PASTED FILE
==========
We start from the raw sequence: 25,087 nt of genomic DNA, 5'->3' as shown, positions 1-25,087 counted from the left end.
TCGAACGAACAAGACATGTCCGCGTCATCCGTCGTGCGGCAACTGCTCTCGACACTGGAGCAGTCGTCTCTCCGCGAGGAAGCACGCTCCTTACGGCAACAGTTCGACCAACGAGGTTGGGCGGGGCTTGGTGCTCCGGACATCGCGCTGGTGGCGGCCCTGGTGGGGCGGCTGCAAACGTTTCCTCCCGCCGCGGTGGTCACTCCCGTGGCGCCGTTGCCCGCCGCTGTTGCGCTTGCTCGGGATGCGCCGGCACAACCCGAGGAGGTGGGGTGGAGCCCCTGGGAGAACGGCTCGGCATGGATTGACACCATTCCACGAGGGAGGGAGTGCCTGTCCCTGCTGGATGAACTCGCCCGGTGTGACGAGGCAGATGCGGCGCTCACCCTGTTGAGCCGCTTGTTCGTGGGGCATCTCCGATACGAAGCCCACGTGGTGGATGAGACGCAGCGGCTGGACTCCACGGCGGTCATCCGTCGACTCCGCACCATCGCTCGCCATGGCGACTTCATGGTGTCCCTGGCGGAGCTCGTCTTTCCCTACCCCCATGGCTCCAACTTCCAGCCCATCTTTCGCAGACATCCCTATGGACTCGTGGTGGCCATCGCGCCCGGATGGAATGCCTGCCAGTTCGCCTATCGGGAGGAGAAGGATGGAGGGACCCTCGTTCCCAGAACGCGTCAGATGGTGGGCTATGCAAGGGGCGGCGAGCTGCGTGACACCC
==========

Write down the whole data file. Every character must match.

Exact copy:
We start from the raw sequence: 25,087 nt of genomic DNA, 5'->3' as shown, positions 1-25,087 counted from the left end.
TCGAACGAACAAGACATGTCCGCGTCATCCGTCGTGCGGCAACTGCTCTCGACACTGGAGCAGTCGTCTCTCCGCGAGGAAGCACGCTCCTTACGGCAACAGTTCGACCAACGAGGTTGGGCGGGGCTTGGTGCTCCGGACATCGCGCTGGTGGCGGCCCTGGTGGGGCGGCTGCAAACGTTTCCTCCCGCCGCGGTGGTCACTCCCGTGGCGCCGTTGCCCGCCGCTGTTGCGCTTGCTCGGGATGCGCCGGCACAACCCGAGGAGGTGGGGTGGAGCCCCTGGGAGAACGGCTCGGCATGGATTGACACCATTCCACGAGGGAGGGAGTGCCTGTCCCTGCTGGATGAACTCGCCCGGTGTGACGAGGCAGATGCGGCGCTCACCCTGTTGAGCCGCTTGTTCGTGGGGCATCTCCGATACGAAGCCCACGTGGTGGATGAGACGCAGCGGCTGGACTCCACGGCGGTCATCCGTCGACTCCGCACCATCGCTCGCCATGGCGACTTCATGGTGTCCCTGGCGGAGCTCGTCTTTCCCTACCCCCATGGCTCCAACTTCCAGCCCATCTTTCGCAGACATCCCTATGGACTCGTGGTGGCCATCGCGCCCGGATGGAATGCCTGCCAGTTCGCCTATCGGGAGGAGAAGGATGGAGGGACCCTCGTTCCCAGAACGCGTCAGATGGTGGGCTATGCAAGGGGCGGCGAGCTGCGTGACACCC